The centre of the court yard is occupied by the same signs worked in flowering plants, while the walls are adorned with ancient portraits of saints painted on large banners.
The main room is surmounted by a roof literally covered with conventional signs in which the head and hands of the protecting Sikkim demons are conspicuous, while eight emblems of happiness are worked in colours on four of the front tents and four of the back. 
 The interior displays a complete Lama altar, with magnificent specimens of ecclesiastical work in gold and silver plate.
On the walls are ancient specimens of embroidered priestly robes, surmounted by unique aprons and carved human bones, with a magnificent deep fringe of deep embroidered silk; while a canopy of silk covers the space where the visitors are received.
Scattered about are quaint swords, handsome rings, enormous trumpets, and various curios. A covered way leads to the dining room, where the Kumar, who talks English, takes his meals with his guests.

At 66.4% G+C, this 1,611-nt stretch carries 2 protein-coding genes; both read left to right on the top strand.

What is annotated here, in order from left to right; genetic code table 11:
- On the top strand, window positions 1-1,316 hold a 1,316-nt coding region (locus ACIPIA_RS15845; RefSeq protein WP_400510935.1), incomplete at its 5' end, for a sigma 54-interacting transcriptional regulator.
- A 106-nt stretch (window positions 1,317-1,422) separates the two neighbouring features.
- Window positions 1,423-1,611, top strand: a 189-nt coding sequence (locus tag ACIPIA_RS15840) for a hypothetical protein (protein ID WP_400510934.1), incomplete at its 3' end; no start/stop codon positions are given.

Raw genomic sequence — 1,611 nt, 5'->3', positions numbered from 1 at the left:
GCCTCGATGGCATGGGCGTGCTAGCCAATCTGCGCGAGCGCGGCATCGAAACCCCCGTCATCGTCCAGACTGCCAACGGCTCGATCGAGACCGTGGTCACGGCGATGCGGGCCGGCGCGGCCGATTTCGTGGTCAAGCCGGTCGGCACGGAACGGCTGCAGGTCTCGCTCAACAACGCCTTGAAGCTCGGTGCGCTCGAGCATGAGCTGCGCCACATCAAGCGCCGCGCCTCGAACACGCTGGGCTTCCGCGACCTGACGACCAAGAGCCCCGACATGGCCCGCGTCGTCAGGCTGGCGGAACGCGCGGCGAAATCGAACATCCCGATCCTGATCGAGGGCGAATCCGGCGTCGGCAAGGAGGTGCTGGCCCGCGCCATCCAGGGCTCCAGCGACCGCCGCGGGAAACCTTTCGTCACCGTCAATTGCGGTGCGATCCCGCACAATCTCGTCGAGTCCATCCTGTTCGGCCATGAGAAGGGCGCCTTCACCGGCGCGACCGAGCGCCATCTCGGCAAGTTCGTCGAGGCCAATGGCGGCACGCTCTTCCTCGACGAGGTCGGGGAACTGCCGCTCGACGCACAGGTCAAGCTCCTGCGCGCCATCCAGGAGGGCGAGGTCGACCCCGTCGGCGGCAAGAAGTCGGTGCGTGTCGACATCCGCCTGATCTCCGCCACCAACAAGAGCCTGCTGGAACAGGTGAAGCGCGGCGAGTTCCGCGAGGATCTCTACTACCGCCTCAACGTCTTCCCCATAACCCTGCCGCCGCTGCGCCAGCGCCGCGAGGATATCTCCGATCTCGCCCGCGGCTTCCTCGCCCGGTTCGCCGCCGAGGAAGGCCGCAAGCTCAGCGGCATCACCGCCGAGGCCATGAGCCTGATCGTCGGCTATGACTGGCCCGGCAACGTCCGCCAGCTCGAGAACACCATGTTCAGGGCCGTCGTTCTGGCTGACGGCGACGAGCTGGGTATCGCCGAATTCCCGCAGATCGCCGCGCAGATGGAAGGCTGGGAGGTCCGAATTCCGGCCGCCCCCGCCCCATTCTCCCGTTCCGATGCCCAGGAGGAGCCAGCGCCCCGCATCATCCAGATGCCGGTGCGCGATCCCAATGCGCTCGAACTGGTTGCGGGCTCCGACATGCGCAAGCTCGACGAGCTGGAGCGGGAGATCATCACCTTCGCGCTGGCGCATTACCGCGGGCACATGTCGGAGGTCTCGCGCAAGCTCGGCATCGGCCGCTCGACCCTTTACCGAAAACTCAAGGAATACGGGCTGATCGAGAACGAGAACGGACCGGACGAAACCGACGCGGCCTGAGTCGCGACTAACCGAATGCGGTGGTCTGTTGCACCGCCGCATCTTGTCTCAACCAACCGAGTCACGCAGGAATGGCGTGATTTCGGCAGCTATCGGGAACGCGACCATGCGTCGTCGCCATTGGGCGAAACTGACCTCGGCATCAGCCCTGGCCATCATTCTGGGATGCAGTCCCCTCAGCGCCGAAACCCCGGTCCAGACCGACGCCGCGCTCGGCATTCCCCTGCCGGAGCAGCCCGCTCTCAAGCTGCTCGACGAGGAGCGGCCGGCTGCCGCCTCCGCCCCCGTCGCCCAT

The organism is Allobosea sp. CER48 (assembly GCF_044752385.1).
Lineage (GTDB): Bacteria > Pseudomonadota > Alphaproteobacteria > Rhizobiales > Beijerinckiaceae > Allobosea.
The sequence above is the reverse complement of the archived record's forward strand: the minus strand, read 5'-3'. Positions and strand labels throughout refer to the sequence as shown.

The interior is draped plainly in scarlet, but the outside of the tent is also covered with Tibetan insignia. The whole has been designed by and carried out under the immediate supervision of the Kumar. It took some months to complete. Beyond is another smaller Tibetan enclosure for purely business purposes. 
This is the first occasion on which a complete Tibetan camp has been seen in the plains of India. The elephant which carried the Kumar is a magnificent tusker, one of the finest in Delhi, while the howdah and trappings are wholly of gold-plate embroidery.’ 

 Information about the events in the Delhi Durbar of 1903 and Photographs are taken from

Frederick Williamson- An I C S by Service and a Photographer by Passion

Photograph taken by Williamson Prince Paljor is standing in front of  C E Dudley
Picture Source Digital Himalaya